Though the EBA offer the promise of direction through clarity, in the case of reducing blood pressure, and despite the enormous amount of research that has been undertaken, the clarity offers little direction for the future, in the main, aggregating the past. Rather, it highlights evidentiary gaps and weaknesses. Indeed, one of the real values of the SR process is that it summarises what we know, which is potentially not what we need to know – what should I do for the 85 year old women sitting in my clinic?

Our results highlight a potential lack of efficacy of the SR process in driving future practice, which may leave future practice potentially open to other, less evidence-based directions. Krumholz [15] has recently highlighted the imperative of method in generating clinical research that is able to effectively inform practice. Through this exercise we have shown that even in areas where it might be thought to be strong, such as in the aggregation of drug trials, the results were often not clear and therefore their utility for informing practice is compromised. This may be a factor of the analytic techniques that are used. To be useful in clinical practice, there is a need to develop more robust methodologies and to ensure that research processes are well described and sufficiently transparent to allow data aggregation to occur with confidence.

Furthermore, it was noted that in some SRs inadequate information about prevalence of harm, complications and potential adverse effects were presented. In order that results are as clinically meaningful and useful as possible, there is a need to ensure reporting of presence or absence of these factors.

This review also emphasises the need for expertise and interpretation when developing clinical practice guidelines, particularly in the absence of robust Level 1 evidence and differences in clinical trial populations and patient groups. Indeed, it is certainly important to identify where the evidence does not support a particular line of practice. We argue that the corollary is not disproven by this approach, that is, practice may be improved by a particular intervention despite the null hypothesis, but the evidence isn’t strong enough in a normative way. There are many possible reasons why the level of evidence to support EBA in practice will not always be strong enough to inform practice. Assessing change in practice is difficult and robust methodologies have yet to be derived; the process is long-term and it will take some time for robust evidence to emerge; and, the evidence provided to support clinical decision-making may no longer be useful in practical settings. Based upon this review, data from SRs are only one part of the picture. Using systematic guideline development processes such as in ADAPTE framework are an important part of this process (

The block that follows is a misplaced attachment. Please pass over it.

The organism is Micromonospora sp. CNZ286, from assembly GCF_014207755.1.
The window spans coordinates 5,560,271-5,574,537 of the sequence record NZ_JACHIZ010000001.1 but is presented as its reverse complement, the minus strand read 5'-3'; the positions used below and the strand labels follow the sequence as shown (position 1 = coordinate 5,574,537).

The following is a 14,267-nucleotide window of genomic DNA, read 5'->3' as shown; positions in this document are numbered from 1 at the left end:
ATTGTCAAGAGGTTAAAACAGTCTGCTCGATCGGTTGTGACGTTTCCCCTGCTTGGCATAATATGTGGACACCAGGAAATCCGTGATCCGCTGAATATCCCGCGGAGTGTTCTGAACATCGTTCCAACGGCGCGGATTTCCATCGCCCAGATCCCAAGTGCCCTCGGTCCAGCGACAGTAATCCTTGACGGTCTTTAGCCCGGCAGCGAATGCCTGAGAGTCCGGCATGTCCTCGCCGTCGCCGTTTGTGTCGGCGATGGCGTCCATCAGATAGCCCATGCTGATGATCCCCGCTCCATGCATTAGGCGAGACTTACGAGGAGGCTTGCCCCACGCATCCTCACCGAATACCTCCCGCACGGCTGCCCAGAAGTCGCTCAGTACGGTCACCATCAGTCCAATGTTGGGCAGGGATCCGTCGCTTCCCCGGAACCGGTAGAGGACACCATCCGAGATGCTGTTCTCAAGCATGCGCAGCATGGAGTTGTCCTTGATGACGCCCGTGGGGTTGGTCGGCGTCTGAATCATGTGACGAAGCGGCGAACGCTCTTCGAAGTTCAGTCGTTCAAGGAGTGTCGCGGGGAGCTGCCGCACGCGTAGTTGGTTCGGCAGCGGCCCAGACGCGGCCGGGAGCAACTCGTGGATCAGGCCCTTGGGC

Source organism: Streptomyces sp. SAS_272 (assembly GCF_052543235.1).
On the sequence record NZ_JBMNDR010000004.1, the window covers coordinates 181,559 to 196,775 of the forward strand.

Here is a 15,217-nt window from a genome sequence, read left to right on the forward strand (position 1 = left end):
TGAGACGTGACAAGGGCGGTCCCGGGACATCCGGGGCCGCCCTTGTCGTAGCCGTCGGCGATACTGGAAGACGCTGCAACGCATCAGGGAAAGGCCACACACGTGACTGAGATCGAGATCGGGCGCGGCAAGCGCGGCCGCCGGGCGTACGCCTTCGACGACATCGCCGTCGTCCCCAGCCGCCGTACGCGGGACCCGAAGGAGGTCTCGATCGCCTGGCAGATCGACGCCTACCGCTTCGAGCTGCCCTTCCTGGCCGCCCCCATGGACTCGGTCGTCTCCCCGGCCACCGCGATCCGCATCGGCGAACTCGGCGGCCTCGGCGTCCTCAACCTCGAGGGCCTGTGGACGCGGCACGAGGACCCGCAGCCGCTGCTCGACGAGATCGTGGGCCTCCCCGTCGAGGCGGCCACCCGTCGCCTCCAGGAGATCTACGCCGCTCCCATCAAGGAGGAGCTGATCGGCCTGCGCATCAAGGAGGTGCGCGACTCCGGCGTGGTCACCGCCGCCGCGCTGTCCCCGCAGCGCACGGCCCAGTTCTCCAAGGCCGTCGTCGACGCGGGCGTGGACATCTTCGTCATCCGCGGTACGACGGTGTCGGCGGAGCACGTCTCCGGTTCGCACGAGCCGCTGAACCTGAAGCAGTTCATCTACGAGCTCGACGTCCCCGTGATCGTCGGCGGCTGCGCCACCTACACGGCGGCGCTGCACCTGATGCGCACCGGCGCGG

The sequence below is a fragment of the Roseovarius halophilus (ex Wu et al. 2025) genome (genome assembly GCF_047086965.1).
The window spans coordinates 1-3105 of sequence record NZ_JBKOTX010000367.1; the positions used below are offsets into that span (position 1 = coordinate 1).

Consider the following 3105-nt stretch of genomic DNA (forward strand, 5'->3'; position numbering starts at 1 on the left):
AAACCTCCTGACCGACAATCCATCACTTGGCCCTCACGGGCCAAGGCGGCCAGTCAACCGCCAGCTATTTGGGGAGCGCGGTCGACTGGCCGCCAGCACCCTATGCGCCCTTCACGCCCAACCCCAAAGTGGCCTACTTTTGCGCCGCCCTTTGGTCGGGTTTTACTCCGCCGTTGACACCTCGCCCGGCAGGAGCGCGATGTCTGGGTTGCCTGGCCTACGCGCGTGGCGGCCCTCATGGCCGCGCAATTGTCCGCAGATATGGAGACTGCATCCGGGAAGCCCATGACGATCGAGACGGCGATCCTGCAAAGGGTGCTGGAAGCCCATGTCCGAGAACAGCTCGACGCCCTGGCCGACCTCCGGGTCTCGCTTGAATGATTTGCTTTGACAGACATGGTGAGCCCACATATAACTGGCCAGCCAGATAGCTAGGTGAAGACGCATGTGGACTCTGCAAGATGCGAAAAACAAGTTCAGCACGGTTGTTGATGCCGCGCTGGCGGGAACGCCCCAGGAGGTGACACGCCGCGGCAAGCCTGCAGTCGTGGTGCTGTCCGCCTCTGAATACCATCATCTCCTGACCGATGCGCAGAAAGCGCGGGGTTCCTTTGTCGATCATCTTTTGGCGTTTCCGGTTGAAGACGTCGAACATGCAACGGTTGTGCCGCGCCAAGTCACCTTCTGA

Clearly there is a desire for contemporary and rigorous information upon which clinical treatment can be guided and individual clinical decisions made. The demand for this is evidenced in Cochrane’s own usage data, which states that “every day someone, somewhere searches The Cochrane Library every second, reads an abstract every two seconds and downloads a full-text article every three seconds” ( accessed 16/1/12).

Initially, the EBA have been viewed as a way of incorporating research into practice. The EBA does not always have high utility and reference for consistently assisting clinicians, particularly in groups not included in clinical trials. While the use of a single health issue may be viewed as a limitation of this paper; in using this common health issue – blood pressure management - as a lens, we have raised questions about whether SRs as the core of clinical guideline development can reliably influence practice in an interventional way, and about the strength of evidence that is available to inform clinical practice in some key areas.


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Correspondence to Debra Jackson.

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The authors declare that they have no competing interests.

Authors’ contributions

DS conceptualized the project, analysed the data, and contributed to literature and internet searches and drafted parts of the manuscript. DJ analysed the data, and contributed to literature and internet searches and drafted parts of the manuscript. PN audited the data analysis, contributed to literature and internet searches and drafted parts of the manuscript. PMD reviewed the data analysis, contributed to literature and internet searches and drafted parts of the manuscript. DS, DJ, PN, PMD critically reviewed and revised many versions of the drafted manuscript. All authors read and approved the final manuscript.

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Saltman, D., Jackson, D., Newton, P.J. et al. In pursuit of certainty: can the systematic review process deliver?. BMC Med Inform Decis Mak 13, 25 (2013).